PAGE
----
Sogetsu School uses fresh flowers to create scupltures that breathe and express life. Herein lies the greatest difference between Ikebana and floral arrangement. Sogetsu is an art form that attracts the creative mind. At its founding i n 1927, the Sogetsu school offered a completedly modern approach to Ikebana.
Founded in 1927 by Sofu Teshigahara, the Sogetsu school offered a completely modern approach to ikebana. In 1930, Teshigahara participated in writing a “Manifesto of New Ikebana”, a radical document influenced by the avant-garde movement in Europe. He announced that ikebana would, from then on, became one of the contemporary fine arts using all kinds of material in addition to plants. Sofu traveled extensively and made life-long friends with Miro, Dali, Gaudi and Tapies. Time magazine described him as the “Picasso of Flowers.”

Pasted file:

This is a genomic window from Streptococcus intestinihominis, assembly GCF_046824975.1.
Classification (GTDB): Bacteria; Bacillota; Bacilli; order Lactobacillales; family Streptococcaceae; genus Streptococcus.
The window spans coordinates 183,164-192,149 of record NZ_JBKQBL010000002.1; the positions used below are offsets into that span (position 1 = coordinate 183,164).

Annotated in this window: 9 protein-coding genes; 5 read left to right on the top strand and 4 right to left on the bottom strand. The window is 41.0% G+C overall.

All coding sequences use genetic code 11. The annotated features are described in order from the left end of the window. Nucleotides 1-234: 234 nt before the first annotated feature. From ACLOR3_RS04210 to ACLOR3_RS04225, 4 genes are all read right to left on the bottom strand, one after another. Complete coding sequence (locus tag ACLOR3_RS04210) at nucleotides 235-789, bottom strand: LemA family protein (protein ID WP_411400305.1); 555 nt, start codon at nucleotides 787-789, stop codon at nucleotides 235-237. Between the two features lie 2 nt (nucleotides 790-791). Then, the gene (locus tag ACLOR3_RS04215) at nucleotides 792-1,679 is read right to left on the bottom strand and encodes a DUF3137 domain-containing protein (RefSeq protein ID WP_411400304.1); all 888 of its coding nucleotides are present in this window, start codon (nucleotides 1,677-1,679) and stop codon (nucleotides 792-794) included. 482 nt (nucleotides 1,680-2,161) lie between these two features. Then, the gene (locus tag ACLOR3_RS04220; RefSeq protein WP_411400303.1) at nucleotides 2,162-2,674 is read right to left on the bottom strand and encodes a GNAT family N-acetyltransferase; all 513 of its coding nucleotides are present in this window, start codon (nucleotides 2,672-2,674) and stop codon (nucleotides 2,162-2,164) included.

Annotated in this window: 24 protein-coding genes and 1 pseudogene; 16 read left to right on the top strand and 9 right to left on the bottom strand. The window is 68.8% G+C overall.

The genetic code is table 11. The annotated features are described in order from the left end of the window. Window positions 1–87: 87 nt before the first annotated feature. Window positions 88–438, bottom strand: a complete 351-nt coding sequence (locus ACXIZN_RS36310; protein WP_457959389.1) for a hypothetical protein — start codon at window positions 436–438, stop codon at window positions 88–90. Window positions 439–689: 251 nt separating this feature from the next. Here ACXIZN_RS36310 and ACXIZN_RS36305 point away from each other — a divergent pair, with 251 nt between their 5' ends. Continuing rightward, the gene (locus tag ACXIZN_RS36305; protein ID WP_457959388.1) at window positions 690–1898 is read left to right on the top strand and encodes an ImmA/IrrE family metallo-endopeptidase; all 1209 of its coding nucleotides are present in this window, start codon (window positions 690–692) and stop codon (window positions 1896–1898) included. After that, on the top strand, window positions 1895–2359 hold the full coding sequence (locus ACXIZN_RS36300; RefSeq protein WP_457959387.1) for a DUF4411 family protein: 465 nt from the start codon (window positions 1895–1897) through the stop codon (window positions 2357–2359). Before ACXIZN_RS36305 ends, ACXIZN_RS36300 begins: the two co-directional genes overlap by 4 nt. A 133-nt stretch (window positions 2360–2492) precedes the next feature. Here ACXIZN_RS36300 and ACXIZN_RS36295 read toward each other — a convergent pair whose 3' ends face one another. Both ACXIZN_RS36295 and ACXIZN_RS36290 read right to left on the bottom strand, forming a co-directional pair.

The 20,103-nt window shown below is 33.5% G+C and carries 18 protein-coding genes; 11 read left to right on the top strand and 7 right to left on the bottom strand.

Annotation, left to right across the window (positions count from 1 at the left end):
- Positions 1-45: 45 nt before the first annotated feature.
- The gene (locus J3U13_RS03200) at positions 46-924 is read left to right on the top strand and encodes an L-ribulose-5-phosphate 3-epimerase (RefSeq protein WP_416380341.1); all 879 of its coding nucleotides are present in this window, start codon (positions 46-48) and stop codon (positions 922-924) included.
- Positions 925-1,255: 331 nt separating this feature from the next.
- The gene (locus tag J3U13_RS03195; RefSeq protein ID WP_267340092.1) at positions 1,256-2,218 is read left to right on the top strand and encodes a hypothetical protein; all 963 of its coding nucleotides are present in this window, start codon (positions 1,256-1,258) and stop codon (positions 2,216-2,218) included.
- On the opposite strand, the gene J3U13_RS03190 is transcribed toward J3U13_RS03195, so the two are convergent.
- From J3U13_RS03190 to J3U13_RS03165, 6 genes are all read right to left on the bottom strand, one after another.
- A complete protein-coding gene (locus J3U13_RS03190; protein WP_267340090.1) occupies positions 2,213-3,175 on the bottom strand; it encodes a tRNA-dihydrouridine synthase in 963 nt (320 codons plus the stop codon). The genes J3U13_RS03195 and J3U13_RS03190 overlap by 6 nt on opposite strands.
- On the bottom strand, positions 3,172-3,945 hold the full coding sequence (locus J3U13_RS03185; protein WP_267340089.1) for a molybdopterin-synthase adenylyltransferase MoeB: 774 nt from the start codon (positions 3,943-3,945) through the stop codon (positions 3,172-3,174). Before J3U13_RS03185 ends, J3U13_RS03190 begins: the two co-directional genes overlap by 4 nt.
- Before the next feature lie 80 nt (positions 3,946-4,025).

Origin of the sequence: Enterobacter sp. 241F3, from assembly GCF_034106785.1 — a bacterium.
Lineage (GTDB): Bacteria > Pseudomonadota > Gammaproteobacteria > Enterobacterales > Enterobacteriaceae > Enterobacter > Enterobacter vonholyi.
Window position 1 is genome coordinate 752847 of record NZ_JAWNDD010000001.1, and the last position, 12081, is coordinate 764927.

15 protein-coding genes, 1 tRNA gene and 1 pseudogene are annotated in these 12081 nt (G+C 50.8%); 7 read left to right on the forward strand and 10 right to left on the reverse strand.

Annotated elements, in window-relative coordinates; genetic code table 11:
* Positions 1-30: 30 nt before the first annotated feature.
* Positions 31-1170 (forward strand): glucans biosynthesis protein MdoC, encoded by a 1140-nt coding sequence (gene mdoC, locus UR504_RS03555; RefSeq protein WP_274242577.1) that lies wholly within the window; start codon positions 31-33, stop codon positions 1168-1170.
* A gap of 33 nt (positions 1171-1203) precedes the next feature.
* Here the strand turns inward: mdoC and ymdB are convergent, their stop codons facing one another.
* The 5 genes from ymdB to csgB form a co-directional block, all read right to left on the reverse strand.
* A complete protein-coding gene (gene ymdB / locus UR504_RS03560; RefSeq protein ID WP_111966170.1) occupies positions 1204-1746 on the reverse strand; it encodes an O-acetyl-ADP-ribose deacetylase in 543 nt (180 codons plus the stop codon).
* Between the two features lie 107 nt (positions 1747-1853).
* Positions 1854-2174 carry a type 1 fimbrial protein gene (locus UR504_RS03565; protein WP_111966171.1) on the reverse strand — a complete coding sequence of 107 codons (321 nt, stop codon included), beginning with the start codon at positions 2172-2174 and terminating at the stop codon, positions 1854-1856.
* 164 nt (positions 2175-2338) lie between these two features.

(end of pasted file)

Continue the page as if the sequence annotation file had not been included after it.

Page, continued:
Today, Akane Teshigahara is the fourth Iemoto of the Sogetsu School. Continuing her father’s legacy, she is a powerful installation artist who strives to incorporate Ikebana in all aspects of contemporary life. She is also a champion of Ikebana with all age groups, increasing the involvement of young people and children in this evolving art form.
Sogetsu Ikebana can be created anytime, anywhere, by anyone in any part of the world and with any kind of material. The four principles of ikebana are a fresh approach, movement, balance and harmony. And the three elements are line, color and mass.
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